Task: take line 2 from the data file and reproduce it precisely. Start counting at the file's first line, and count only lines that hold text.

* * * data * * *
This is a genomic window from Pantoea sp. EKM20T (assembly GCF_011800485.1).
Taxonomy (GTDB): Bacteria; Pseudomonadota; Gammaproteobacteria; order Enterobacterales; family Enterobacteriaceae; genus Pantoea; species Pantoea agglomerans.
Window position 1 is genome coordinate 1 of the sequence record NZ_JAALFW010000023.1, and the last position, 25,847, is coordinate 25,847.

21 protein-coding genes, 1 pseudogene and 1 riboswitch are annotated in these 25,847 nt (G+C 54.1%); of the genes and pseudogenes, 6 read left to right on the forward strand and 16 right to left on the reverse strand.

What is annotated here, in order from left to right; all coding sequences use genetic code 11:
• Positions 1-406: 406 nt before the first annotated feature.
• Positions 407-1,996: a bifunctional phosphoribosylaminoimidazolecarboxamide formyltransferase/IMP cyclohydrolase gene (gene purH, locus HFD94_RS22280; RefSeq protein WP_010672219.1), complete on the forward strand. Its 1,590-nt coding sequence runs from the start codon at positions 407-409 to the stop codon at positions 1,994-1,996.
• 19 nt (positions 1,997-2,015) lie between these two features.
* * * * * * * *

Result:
Taxonomy (GTDB): Bacteria; Pseudomonadota; Gammaproteobacteria; order Enterobacterales; family Enterobacteriaceae; genus Pantoea; species Pantoea agglomerans.